The detector design can be divided into three distinct functional sections. The first is an ion-to-electron conversion section (conversion dynode). This is followed by the controllable electron attenuation section. This in turn is followed by the amplification section. The controllable electron attenuation section can vary the ion detection efficiency continuously from 90% down to 0.01% [Stresau and Hunter, 2001], however, the Varian 810 ICP-MS software has reduced this to three discrete attenuation modes, labeled “normal,” “medium,” and “high.” This has the benefit of minimizing detector attenuation calibration requirements while still providing excellent dynamic range and precision.
2.2.1. Detector Attenuation
Control of the attenuation is either automatic or manual. In autoattenuation mode, a prescan of the signal is performed before acquiring the analytical data in order to determine the most appropriate attenuation mode. When a signal has been determined to have exceeded the user specified threshold for attenuation (1 × 106 cps), the electronics automatically set the appropriate attenuation mode for the signal. In manual mode the user can select any one of the three attenuation modes and the detector will measure all signals possible under this mode only. To span the three attenuation modes the user must calibrate the two attenuation factors, the factor spanning normal to medium and the factor spanning medium to high. The thresholds between attenuation modes normal to medium and medium to high are roughly 1 × 106 and 100 × 106 cps, respectively. Calibration of the two attenuation factors is achieved by presenting two solutions containing the elements expected to require the dynamic range extension. The solution used to calibrate the normal to medium attenuation factor has a concentration such that it can produce a count rate just below the normal to medium threshold. The second solution used to calibrate the medium to high attenuation factor has a concentration such that it can produce a count rate just below the medium to high threshold. The concentration difference between these two solutions is typically a factor of 50.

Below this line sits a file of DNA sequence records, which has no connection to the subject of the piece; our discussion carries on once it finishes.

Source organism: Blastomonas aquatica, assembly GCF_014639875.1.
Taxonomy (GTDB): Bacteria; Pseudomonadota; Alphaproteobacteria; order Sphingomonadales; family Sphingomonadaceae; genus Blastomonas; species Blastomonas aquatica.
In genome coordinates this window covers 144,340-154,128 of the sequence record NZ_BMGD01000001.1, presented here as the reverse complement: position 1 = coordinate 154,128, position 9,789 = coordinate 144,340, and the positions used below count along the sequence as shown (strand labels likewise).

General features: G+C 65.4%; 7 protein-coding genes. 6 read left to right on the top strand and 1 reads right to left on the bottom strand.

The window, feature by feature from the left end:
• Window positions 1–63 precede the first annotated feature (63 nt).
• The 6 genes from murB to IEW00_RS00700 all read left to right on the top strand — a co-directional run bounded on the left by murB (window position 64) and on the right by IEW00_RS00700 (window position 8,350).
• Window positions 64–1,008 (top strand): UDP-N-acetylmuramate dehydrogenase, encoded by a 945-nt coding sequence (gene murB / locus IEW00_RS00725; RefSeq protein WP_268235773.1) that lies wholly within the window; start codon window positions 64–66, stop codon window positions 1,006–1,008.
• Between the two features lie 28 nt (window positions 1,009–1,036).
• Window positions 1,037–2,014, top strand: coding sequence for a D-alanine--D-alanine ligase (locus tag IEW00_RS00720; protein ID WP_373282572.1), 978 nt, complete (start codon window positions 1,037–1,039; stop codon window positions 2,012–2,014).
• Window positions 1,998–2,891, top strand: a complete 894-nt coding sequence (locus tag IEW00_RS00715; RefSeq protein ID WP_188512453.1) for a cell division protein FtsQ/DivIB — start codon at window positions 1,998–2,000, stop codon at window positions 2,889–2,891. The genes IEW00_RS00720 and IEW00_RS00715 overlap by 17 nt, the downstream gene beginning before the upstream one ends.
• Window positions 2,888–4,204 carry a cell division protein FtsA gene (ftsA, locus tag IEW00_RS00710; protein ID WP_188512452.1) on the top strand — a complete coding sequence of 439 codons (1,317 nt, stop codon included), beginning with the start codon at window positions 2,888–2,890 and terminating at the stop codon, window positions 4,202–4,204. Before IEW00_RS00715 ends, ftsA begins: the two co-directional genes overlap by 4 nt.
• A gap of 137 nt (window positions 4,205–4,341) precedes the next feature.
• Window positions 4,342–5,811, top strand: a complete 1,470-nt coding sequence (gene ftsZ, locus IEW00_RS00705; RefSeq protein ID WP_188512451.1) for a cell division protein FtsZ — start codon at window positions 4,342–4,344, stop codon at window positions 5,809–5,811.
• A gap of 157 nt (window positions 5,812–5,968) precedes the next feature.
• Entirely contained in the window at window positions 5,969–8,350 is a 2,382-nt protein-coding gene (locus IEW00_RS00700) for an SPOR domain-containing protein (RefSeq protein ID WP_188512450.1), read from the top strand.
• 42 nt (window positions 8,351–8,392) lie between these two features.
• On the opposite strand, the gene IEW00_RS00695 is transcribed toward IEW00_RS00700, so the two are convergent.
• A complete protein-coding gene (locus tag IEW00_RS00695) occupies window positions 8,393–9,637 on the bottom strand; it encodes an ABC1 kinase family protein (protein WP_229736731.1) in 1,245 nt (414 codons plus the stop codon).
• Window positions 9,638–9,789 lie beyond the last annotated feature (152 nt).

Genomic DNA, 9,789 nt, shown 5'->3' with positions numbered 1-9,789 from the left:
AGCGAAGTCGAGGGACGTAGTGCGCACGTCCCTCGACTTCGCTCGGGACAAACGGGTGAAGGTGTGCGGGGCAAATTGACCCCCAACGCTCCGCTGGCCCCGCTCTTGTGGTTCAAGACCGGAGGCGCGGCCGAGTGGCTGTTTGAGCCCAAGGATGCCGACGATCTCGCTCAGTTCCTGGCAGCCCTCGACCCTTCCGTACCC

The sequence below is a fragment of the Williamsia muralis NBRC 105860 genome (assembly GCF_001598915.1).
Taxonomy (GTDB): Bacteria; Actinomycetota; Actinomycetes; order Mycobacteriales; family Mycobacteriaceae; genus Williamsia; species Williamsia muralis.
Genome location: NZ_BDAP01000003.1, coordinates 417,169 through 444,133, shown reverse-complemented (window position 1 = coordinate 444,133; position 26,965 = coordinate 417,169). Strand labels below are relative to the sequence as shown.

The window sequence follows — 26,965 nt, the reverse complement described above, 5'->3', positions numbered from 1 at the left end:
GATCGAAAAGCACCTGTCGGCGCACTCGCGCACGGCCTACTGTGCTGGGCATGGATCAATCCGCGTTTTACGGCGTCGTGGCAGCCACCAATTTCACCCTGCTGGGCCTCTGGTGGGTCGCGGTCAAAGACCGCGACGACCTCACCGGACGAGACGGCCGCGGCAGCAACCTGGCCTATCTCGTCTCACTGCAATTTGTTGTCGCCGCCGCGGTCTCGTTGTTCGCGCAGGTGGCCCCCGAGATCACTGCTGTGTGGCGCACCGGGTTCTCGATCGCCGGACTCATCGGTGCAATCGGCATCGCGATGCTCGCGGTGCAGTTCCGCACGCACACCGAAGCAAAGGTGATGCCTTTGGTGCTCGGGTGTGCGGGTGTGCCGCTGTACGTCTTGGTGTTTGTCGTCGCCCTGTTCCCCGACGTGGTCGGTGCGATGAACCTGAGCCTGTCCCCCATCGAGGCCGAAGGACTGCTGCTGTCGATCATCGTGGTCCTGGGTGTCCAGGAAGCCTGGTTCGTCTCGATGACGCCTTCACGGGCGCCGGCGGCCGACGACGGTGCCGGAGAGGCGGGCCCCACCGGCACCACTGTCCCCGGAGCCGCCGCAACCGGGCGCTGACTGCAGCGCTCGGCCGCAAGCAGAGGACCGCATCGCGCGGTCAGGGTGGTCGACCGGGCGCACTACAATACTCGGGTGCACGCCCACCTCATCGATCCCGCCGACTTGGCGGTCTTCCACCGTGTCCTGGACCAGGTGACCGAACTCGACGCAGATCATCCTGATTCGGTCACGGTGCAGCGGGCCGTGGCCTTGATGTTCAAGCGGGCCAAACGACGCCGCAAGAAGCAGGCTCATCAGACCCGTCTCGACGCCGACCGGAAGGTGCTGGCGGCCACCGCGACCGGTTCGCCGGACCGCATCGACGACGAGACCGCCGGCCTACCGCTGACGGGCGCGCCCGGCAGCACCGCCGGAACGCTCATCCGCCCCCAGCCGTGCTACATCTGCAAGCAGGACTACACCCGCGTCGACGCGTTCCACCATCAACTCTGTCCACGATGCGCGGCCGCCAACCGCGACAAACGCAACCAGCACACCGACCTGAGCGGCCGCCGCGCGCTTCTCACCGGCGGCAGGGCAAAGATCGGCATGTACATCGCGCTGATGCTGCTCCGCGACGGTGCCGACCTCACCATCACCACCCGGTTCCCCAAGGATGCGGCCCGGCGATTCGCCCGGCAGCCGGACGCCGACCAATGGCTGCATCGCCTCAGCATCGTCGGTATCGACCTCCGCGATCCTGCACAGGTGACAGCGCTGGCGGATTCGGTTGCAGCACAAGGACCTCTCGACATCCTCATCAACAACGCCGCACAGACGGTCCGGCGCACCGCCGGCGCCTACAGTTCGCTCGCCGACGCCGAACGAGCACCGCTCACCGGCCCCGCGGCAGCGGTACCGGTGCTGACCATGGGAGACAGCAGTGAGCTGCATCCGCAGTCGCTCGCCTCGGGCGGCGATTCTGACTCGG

2.2.2. Detector Calibration
Prior to each analytical session we calibrated the attenuation factors for U, Th, and Pb by using an approximately 10 ppb mixed Pb-Th-U solution for the normal to medium attenuation factor and an approximately 500 ppb mixed Pb-Th-U solution to calibrate the medium to high attenuation factor. The applied attenuation factors are the same for both “wet” and “dry” plasma modes. The consistency in attenuation factors determined from 10 ppb and 500 ppb Pb-Th-U solutions measured prior to each of the last 33 analytical sessions over a 2 year period indicates minimal long-term drift of the factors. The standard deviation over those 33 sessions is less than 2% for the medium attenuation and less than 2.5% for the high attenuation (Table 2) indicating some long-period drift (weeks to months), but based on our tests below, there is no significant drift over an analytical session. It is important to note that sudden changes in attenuation factors (e.g., 22–23 April) reflect where we have performed a detector voltage calibration that will affect the measured attenuation factors.
Table 2. Attenuation Factors That Were Measured Prior to Each of 33 Analytical Sessions Between February 2008 and June 2010